The Italian League does not occupy the prestigious place it once did. English, Spanish, and German football teams dominate the European football landscape these days, and it’s easy to forget just how good the Serie A had it. The reasons for the Italian League’s decline are anyone’s guess.
You can almost give any reason that comes to mind for the league’s downward spiral; financial difficulties, poor recruitment, fan disobedience, racism, unending scandals, or even the absence of blazepod reaction lights in training. Whatever you think the cause is, Serie A is struggling to keep up with its counterparts.
However, this slide takes nothing away from the golden Serie A memories football fans around the world enjoyed. The Italian league has produced some of the greatest players to play the beautiful game. Thus, building an all-time eleven of the greatest Serie A Players is no small task. So many great players have graced this league that it’s almost criminal to attempt an all-time list.
Our dream team lines up in a 4-1-2-3 formation.
Gianluigi “Gigi” Buffon narrowly edges compatriot and fellow Juventus legend Dino Zoff for our first choice goalkeeper spot. The 2006 World Cup Winner is arguably the greatest goalkeeper ever to man a football post. Buffon made his Serie A debut in 1995 with Parma at 17. He went on to have a glittering career spanning over 25 years with countless collective and individual trophies to boot. The Juventus goalkeeper also holds the record for the most appearances and clean sheets in Serie A.
Paolo Maldini won everything playing for AC Milan. The Rossoneri legend won seven Scudetti and an astonishing five Champions League trophies. Primarily a left-back, Maldini was the first name on every AC Milan team sheet from 1985 to 2009. The club retired his famous number 3 jersey on his departure from active football. Paolo currently serves as AC Milan’s sporting director.
Baresi, another Rossoneri legend, spent two decades in the red and black of Milan, captaining the team to six Scudetti and three Champions League trophies. Franco combined football intelligence and elegance with raw physicality. The 1982 World Cup Winner kept attackers at bay in a way that belied his relatively small frame. Baresi’s achievements on the pitch saw him voted Milan’s “Player of the Century.”
Fabio Cannavaro just knocks out Gaetano Scirea and Alessandro Nesta for the second center back position. The only defender to be crowned FIFA World Player of the year, Cannavaro brought a bold, unconventional style of defending to Serie A. He was one of the finest center-backs to step on a Serie A pitch. His career-defining moment, however, was captaining the Italian national team to World Cup glory in 2006.
The versatile Javier Zanetti played his first game for Inter Milan in 1995 and was the Captain of Jose Mourinho’s 2010 treble champions. The Argentine Legend holds the record for the most Serie A appearances by a foreigner. Capable of covering every defense and midfield position, El Tractor was an invaluable asset to every team he played.
Central Defensive Midfielder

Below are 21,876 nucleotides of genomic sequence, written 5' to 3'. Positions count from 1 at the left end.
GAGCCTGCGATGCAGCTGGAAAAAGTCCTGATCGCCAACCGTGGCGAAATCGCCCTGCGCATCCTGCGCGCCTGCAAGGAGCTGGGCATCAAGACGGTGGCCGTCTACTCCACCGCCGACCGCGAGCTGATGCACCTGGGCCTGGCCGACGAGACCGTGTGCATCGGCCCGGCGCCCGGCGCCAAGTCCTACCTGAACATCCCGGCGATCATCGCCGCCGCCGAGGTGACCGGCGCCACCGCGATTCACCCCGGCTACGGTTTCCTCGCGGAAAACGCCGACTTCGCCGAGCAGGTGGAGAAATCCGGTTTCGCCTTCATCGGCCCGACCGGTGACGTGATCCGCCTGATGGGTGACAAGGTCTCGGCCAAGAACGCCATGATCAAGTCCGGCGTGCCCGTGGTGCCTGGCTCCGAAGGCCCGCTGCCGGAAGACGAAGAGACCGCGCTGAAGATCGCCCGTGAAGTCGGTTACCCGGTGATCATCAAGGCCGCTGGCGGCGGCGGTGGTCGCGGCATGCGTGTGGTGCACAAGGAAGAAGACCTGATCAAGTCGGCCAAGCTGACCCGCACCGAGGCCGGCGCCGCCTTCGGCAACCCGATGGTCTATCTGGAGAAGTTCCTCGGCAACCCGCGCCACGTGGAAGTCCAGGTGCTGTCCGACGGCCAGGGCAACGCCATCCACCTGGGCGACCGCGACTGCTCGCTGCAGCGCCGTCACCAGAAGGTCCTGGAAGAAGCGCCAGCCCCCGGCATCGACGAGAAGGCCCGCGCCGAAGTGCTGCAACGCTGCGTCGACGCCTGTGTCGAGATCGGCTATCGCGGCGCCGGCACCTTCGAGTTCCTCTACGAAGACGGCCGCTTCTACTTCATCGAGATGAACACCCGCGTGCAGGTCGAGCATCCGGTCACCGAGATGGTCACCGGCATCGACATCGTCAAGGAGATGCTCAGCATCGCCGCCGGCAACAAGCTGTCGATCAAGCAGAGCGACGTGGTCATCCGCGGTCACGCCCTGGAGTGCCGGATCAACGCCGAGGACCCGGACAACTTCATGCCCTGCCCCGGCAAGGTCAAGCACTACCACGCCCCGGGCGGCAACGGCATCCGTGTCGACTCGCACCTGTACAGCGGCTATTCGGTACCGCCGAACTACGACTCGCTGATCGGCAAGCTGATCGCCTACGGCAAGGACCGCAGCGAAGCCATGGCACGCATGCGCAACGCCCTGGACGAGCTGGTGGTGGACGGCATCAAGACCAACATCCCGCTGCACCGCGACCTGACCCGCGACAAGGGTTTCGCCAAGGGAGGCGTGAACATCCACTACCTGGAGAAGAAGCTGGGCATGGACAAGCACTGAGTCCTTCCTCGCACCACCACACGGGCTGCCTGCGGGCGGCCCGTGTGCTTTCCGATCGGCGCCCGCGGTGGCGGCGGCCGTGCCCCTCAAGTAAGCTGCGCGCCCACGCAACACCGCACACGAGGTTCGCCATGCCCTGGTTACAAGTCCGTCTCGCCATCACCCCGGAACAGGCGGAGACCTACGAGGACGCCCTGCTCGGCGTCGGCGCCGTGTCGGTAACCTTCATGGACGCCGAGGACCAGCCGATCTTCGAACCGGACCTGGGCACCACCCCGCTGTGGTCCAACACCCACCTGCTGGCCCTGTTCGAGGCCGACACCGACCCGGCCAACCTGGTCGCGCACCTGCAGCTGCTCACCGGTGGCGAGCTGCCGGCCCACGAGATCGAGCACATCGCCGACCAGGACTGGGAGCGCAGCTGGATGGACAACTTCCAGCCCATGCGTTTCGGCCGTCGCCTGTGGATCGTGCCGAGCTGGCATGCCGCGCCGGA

Andrea Pirlo is probably the finest deep-lying playmaker ever to kick a ball. The current Juventus Manager was one of the few to play for Inter, AC Milan, and Juventus. Pirlo was a gifted technician who could dictate the game’s tempo and bring others into play. A winner of two Champions League titles and six Scudetti, the midfield metronome was a likable personality on and off the pitch. The dead-ball specialist was also an integral part of the 2006 World Cup-winning Azzurri side.
Left Central Midfielder
Michel Platini spent only five years in the Italian top flight, but such was his magic that he makes most Serie A greatest-player lists. The Frenchman handled the ball with poise and could evade markers with extraordinary ease. The three-time Balon d’Or winner inspired the Bianconeri to two Scudetti and their first European triumph. Le Roi was also prolific in front of the goal and was the highest scorer in the league for three consecutive years.
Right Central Midfielder
Zizou is unarguably one of the greatest playmakers of all time. The Algerian-born Frenchman could bend a game to his will and won two titles in his five-year stint with the Old Lady. His exploits with Juventus saw him win the Ballon d’Or in 1998. Zidane would glide past opponents and influence games with the ease of an opera conductor. His supreme abilities saw him leave the Serie A to Real Madrid for a world-record fee in 2001.
Diego Armando Maradona’a Serie A arrival from Barcelona in 1984 radically altered the Italian footballing landscape. His club Napoli was immediately able to compete with their more prestigious rivals. Maradona tore through Italian defenses and scored some of the most beautiful goals the league had ever witnessed. El Pibe de Oro led the Naples side to their only two Scudetti in 1987 and 1990.
Francesco Totti’s career was a tale of love and loyalty. The long-serving Roma legend turned down several lucrative to stay with his beloved club. He scored 307 goals for the capital club over a 25-year playing career. Totti was also a fantastic playmaker who could destroy defenses with a simple pass. Il Capitano led the Giallorossi to the 2001 Scudetto. He was also part of Italy’s 2006 World Cup winners.
Alessandro Del Piero
Del Piero spent 19 years scoring goals and winning trophies with the Bianconeri. He could play anywhere in the front three and easily adapted to any formation. His creativity and goal-scoring prowess saw him lift six Scudetti and a Champions League medal. Il Fenomeno Vero is Juve’s all-time leading scorer with 290 goals. Del Piero played an integral part in the Azzurri’s 2006 World Cup conquest.
Ours is an attack-minded all-time eleven. Arrigo Sacchi’s revolutionary football gets the nod over Fabio Capello’s pragmatism.